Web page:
Festival season continued its slow crawl into summer over the weekend with the Do Division Street Fest. As with the prior weekend's Electric Daisy Carnival, it was rather chilly (thanks, weather). Ariel Pink, Gaslamp Killer, JEFF the Brotherhood and more headlined the music stages programmed by the Empty Bottle and House Call/Subterranean. But with street fests, it's not just about the music. There's grilled meat and, naturally, great people watching: Girls in trucker caps playing the trombone. Little kids with green mohawks breakdancing. See for yourself above.
1. The Field Taking cues from Brian Eno and My Bloody Valentine, Swedish electronic artist Axel Willner pushed his hushed techno into new territories of computerized shoegaze. (Laptopgaze?) Currently in Berlin, his adopted home, crafting his fourth album, Willner takes a break in Chicago to play a solo set, leaving behind a live band that has expanded his sound in recent tours. But the ambience should still dazzle, with the aid of a visual component designed by photographer Sonia Alvarez. M83 may have carried this digital-daydream formula into the mainstream, but the Field has mastered it. Come to think of it, who better to score the next Joseph Kosinski sci-fi flick? Empty Bottle. Jun 5 at 9pm. $12.
2. NGUZUNGUZU L.A. duo NGUZUNGUZU turns digital equipment into tribal instruments, blending modern R&B, island rhythms and general eeriness. The two manned M.I.A.'s Vicki Leekx mixtape and are not afraid to drop a little Brandy into global bass explosions. Their latest for Hippos in Tanks, Warm Pulse, slows down the pace and mean mugs, but the low end is still unfathomable. Local footwork guru Chrissy Murderbot gets busy beforehand. Primary. Jun 7 at 10pm. $10–$12.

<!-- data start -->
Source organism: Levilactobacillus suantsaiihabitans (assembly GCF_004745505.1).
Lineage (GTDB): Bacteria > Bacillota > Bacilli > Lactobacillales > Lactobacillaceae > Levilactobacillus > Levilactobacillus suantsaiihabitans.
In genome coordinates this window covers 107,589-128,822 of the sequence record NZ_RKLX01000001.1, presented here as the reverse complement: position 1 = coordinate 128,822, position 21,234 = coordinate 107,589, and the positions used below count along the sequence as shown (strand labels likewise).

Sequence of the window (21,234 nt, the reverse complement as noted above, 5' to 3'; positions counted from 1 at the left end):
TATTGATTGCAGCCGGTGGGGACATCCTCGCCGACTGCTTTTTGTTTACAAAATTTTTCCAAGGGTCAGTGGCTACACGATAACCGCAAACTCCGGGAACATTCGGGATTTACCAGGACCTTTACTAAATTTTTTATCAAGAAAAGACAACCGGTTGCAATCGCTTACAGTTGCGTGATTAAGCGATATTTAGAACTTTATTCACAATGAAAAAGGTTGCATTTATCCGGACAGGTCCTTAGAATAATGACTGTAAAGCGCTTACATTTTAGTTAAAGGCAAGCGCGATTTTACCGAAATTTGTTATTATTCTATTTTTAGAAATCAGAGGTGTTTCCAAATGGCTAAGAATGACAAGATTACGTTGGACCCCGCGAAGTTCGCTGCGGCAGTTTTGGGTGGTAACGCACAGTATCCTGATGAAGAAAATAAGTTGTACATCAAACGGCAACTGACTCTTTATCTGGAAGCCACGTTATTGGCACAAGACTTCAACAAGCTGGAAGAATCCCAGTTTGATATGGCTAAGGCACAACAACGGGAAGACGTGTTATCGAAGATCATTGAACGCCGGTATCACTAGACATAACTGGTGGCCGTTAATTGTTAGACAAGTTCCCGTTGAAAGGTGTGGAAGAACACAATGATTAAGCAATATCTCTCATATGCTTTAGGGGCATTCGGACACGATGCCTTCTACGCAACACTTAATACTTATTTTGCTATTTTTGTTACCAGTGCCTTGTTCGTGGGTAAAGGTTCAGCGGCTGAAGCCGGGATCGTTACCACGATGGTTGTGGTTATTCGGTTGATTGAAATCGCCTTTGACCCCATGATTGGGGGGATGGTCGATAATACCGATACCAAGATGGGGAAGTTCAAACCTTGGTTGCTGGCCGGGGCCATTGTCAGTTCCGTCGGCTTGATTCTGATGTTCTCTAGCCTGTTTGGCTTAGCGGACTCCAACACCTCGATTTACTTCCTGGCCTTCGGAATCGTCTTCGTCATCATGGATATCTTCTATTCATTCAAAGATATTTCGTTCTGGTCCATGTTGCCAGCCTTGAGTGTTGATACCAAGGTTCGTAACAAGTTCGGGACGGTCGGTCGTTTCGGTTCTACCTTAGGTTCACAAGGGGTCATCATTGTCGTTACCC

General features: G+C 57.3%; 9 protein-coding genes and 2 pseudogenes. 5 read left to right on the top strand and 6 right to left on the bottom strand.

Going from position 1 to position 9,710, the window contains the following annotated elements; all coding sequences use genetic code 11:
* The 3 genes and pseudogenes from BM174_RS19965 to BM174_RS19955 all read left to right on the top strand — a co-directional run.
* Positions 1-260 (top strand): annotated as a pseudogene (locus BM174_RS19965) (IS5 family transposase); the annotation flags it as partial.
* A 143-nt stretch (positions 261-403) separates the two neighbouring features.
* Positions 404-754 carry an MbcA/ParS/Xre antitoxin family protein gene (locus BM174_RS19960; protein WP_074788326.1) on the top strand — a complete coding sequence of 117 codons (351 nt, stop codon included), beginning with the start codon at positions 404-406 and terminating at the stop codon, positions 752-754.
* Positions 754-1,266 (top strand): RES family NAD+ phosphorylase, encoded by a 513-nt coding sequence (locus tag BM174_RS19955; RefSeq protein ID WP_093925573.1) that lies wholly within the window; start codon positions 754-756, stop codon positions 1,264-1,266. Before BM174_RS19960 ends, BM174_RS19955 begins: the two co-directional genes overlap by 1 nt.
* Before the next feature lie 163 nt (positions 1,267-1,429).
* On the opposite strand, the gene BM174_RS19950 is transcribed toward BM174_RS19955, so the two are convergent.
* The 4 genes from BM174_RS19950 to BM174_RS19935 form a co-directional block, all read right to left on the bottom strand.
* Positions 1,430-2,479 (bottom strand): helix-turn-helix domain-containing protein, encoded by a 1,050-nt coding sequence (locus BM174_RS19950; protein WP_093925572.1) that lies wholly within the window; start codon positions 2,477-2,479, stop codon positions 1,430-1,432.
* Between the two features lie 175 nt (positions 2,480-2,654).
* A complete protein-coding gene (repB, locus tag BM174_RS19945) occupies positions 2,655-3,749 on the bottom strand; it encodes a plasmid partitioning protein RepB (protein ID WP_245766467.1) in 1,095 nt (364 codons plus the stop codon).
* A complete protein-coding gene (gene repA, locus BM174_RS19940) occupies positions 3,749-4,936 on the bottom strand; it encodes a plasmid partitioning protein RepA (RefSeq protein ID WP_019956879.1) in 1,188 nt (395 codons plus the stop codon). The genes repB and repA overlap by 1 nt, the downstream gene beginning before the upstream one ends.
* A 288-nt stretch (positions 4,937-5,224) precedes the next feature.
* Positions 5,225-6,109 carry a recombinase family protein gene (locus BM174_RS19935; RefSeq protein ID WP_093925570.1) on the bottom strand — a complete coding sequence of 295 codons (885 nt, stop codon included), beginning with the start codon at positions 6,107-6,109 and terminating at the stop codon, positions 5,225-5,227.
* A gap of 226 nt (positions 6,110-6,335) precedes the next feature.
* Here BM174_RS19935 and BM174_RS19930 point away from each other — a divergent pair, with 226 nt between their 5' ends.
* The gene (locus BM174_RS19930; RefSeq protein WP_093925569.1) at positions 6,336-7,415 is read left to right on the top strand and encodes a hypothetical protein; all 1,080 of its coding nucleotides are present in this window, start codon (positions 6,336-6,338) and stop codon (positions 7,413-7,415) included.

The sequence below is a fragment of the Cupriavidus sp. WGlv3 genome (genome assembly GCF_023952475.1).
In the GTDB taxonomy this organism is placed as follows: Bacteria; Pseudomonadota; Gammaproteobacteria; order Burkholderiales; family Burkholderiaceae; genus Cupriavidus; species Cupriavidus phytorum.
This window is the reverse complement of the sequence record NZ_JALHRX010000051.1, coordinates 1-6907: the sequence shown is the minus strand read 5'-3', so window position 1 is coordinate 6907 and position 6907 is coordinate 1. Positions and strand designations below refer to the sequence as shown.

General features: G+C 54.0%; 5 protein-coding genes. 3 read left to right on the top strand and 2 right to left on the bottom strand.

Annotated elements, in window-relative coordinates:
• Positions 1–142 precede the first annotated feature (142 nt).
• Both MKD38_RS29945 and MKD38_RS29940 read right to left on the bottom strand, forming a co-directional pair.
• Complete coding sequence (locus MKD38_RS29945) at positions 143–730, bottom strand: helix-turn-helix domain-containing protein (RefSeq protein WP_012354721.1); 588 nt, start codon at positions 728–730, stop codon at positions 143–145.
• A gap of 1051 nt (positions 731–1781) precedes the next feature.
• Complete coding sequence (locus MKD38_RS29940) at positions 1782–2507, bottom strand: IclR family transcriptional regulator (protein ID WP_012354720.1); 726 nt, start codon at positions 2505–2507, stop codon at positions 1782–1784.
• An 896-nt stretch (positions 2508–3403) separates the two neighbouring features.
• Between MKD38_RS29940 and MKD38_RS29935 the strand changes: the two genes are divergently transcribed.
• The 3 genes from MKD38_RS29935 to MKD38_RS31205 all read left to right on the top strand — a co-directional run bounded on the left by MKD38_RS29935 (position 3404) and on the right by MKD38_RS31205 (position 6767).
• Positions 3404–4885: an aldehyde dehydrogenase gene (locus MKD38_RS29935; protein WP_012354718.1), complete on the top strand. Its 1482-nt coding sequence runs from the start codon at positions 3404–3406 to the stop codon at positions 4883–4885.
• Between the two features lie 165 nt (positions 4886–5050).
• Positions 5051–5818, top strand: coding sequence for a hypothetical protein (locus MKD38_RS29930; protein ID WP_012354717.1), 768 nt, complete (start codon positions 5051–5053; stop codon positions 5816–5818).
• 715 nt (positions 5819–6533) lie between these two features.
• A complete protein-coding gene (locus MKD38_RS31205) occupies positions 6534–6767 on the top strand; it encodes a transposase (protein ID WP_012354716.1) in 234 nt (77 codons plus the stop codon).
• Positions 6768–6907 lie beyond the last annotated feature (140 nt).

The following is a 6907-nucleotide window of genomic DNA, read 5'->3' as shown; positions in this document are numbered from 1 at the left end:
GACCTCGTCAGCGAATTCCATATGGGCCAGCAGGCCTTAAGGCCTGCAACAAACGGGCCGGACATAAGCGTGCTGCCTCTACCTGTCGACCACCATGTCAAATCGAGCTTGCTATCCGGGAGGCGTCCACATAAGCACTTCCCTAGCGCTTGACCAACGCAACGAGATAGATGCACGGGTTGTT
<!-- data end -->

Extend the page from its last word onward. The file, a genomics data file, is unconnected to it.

3. Mount Kimbie If you must, call it post-dubstep, but like fellow genre defiers Darkstar and James Blake, Mount Kimbie is on quite a divergent path from the brash club phenomenon. Introspective, spacey, glitchy and awash in atmospherics and ambience, the U.K. duo moved out of the bedroom and into a studio for its mesmerizing downtempo sophomore album, Cold Spring Fault Less Youth, out now on Warp. Lincoln Hall. Jun 8 at 8pm. $17.
4. Swindle London pop-dubstep craftsman Swindle melds R&B with rumbling, bubbly bass. His official debut, Long Live the Jazz, as the title suggests, aims to meld bop with grime. Has dubstep found its Guru or A Tribe Called Quest? Smart Bar. Jun 6 at 10pm. $10, advance $8, before 11pm with Facebook R.S.V.P. $5.
5. Keys N Krates Dance music has always been anchored in the studio. That is, until Keys n Krates came along. The Toronto-based trio mixes live drums, synths, and a DJ's cuts and scratches for a blend of hip-hop, electronic and jam. The Mid. Jun 7 at 10pm. $10.
RECOMMENDED: 5 concerts to see this week.